Debunking Common Small Business Myths

I’m constantly astounded by how many aspiring business owners there are who believe totally false narratives about what the reality of owning a business will be like. For example, I know lots of people are often concerned about not being able to raise any money to actually get started, but in actuality, this part is very doable. In fact, there are a ton of incorrect myths that surround entrepreneurship. For starters:

There isn’t enough money to go around: Yes, of course during the recession capital was harder to come by, but let’s do a little thought experiment:

Take a mental snapshot of the busiest retail street in your area. Visualize all of those businesses. Now go higher, pan out more. And even so more. Think about all of the businesses in your city, county, state.

All of those businesses found the money they needed.

Here’s what I know: There is plenty of money out there to start, run, and grow your business. Banks want to lend to you. That is their business. Investors want to invest in you. That is their business. There is indeed plenty of money to be had.

Entrepreneurs are lone wolfs: Especially in America, there is a prevalent view that entrepreneurs are solo acts who come up with great ideas and defy convention to disrupt the status quo.

Again, while there is a grain of truth in this belief, it’s only a grain. It is far truer that entrepreneurs, rather than being iconoclastic solo acts, are instead great team builders. Steve Jobs most certainly did not create Apple on his own; he did it by being a visionary yes, but equally, by surrounding himself with great talent. Ditto Mark Zuckerberg and Bill Gates.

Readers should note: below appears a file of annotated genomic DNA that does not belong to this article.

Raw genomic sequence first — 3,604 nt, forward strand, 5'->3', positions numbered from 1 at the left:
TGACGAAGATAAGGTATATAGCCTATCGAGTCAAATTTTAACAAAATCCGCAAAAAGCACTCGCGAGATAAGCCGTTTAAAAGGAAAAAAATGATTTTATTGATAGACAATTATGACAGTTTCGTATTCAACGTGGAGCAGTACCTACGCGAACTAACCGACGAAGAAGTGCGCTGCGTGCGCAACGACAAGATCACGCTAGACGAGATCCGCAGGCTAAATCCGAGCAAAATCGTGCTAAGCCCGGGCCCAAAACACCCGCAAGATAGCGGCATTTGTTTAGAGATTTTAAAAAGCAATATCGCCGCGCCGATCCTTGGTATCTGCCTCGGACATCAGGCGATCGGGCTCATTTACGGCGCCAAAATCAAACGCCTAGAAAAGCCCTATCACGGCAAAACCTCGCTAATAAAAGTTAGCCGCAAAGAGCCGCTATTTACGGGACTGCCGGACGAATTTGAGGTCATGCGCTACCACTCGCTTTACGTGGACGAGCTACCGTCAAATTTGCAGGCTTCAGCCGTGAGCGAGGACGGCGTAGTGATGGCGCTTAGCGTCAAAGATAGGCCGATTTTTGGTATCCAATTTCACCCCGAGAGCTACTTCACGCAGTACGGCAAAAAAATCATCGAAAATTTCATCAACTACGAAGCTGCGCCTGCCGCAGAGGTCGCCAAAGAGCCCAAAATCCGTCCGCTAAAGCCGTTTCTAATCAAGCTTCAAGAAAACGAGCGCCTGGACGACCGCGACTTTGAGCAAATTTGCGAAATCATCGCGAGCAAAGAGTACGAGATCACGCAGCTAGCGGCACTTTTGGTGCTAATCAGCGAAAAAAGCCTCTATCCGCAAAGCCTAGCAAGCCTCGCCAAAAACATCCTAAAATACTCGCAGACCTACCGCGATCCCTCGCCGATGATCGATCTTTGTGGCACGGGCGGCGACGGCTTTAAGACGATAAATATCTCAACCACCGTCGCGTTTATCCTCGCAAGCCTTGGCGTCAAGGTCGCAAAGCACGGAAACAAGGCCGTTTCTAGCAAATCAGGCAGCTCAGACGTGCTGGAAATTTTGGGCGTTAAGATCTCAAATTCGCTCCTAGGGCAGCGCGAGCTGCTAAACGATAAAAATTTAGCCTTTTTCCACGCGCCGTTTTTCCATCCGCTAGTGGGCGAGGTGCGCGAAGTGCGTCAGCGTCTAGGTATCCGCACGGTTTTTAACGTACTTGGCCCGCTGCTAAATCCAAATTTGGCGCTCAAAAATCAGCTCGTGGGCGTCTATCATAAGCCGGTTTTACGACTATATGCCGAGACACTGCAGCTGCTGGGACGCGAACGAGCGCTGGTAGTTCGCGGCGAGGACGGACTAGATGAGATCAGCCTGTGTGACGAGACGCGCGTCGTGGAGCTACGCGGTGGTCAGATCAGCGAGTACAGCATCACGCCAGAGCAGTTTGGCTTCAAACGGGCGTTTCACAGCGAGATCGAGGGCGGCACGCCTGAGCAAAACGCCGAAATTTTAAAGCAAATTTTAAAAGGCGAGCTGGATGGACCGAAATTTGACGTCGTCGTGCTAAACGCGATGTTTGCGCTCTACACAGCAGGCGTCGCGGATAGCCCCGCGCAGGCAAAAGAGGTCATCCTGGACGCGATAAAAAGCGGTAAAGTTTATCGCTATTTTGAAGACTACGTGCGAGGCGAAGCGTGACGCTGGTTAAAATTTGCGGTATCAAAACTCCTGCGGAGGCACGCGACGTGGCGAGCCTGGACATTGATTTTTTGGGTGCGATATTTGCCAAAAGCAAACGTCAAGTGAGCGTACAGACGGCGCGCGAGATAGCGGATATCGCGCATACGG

Starting a business will free me up: In theory, working for yourself should give you more control over your schedule.


In reality, the opposite is probably far more common. Owning and running a business is a time-consuming, demanding occupation. Many entrepreneurs work far harder for themselves than they ever did for someone else.

If you build it, they will come: There is a popular myth that goes something like this: “If I have a great idea, do my best, work hard, and offer a good product at a fair price, people will find me and my business will be successful.”

Maybe. Maybe not.

Here’s how people will definitely find you: You market your business, and then you market it some more. And you work hard. And maybe you get a little lucky. Good ideas usually do not win out on their own merits alone (and bad ideas rarely succeed, the market being what it is and all.)

It is better to innovate and offer something unique: This is a myth that frustrates me a lot. Of course there is a lot to be said about coming up with that brainstorm idea and rocking the world.

For most of us however, there is a lot more to be said for being a follower than a leader.

This is especially true if you have never been an entrepreneur before. There are just so many things that go into the success equation that doing something untried and getting the world to take notice of it, especially today, is often not the best way to go. Better: Notice what works and copy that.

Entrepreneurs are only in it for the moneyLook, everyone likes to make money, but the fact is, the best entrepreneurs almost always have motivations that are simultaneously bigger and deeper than simply making a profit.

Entrepreneurs tend to be idealists, optimists. That they will (hopefully) make money is the process is, to them, as it should be. But money is the icing, not the cake.


© 2017, The Strauss Group, Inc.

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